The Scottish Government has called for the “fastest possible” transition from oil and gas extraction in its new energy strategy and transition plan. 

According to the official statement, this would result in a net employment gain in the energy production sector, with the potential to expand renewable energy exports. It said doing so would lessen susceptibility to future global energy market swings. 

Net zero and energy secretary Michel Matheson said: “At a time of unprecedented uncertainty in our energy sector, accelerating the transition towards becoming a renewables powerhouse makes sense for [several] reasons, particularly to helping to mitigate against future global market volatility and the high energy prices which are making life so difficult for so many people across Scotland. For example, onshore wind is one of the most affordable forms of energy.”

In its draft proposal, Scotland’s government suggested establishing clear policy stances on fossil fuel energy, including consulting on a presumption against new North Sea oil and gas drilling. The strategic plan has accelerated decarbonisation in domestic, transportation, and building heating industries. It would also boost access to inexpensive energy “by urging the UK Government to take stronger, more targeted action for fair energy market reform”.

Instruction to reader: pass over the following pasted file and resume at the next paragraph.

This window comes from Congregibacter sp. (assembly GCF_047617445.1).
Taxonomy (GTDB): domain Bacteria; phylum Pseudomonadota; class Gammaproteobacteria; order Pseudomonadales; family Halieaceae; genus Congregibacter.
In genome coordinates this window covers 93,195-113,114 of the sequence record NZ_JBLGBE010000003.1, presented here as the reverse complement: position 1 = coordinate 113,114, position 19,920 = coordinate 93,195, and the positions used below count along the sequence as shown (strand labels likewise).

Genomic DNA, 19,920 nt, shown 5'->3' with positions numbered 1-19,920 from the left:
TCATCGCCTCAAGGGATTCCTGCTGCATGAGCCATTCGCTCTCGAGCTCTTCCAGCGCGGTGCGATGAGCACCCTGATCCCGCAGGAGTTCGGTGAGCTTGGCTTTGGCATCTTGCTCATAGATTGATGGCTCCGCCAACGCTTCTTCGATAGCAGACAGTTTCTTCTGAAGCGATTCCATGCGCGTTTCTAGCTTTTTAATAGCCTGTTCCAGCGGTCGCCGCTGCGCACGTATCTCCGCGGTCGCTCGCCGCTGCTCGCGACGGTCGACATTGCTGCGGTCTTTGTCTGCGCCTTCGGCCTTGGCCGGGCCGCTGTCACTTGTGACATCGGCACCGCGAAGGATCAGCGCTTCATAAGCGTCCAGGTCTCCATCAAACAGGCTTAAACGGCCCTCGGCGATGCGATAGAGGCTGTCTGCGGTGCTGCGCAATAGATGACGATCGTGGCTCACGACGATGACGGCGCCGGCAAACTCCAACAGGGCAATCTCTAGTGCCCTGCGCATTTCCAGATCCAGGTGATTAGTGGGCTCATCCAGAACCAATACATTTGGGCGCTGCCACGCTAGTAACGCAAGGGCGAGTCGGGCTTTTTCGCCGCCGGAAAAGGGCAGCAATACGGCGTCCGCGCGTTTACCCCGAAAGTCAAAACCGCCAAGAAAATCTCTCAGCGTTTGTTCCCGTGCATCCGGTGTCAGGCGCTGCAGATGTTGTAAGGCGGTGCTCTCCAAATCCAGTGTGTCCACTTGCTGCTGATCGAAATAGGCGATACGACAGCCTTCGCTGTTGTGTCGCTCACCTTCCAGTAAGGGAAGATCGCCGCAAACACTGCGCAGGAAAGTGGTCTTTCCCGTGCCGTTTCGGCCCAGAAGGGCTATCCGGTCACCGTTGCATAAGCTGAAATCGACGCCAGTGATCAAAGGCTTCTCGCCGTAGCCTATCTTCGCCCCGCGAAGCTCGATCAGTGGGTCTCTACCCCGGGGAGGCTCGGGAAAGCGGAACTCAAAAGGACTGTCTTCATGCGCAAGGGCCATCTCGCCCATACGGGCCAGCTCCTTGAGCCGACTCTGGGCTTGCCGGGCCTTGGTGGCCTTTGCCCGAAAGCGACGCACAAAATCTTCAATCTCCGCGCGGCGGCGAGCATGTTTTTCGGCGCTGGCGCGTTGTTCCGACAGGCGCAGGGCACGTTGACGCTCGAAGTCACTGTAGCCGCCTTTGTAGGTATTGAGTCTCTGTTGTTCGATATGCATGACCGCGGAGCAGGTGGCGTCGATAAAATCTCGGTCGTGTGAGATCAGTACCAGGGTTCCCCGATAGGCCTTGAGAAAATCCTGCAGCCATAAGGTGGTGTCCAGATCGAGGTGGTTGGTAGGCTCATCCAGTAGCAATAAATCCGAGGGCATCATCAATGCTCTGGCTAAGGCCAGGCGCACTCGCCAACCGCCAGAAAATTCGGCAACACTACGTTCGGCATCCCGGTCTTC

Just Transition Minister Richard Lochhead said: “The oil and gas industry has made a vast contribution to Scotland’s economy, and its workers are some of the most highly skilled in the world. But Scotland’s oil and gas basin is now a mature resource.

“A just transition to a net zero energy system will secure alternative employment and economic opportunities for those already working in the industry and provide new green jobs in Scotland.”

The proposal also includes policies such as significantly expanding the region’s current 13.4GW renewable power generating capacity. By 2030, this would add 20GW of capacity, meeting approximately 50% of the current demand. It would also create 5GW of renewable and low-carbon hydrogen power by 2030 and 25GW by 2045 through boosting solar, hydropower, and marine energy contributions to the energy mix.

The proposal’s analysis shows low-carbon production employment increased from 19,000 in 2019 to 77,000 by 2050. Doing so would also increase the employment rates within the energy production sector.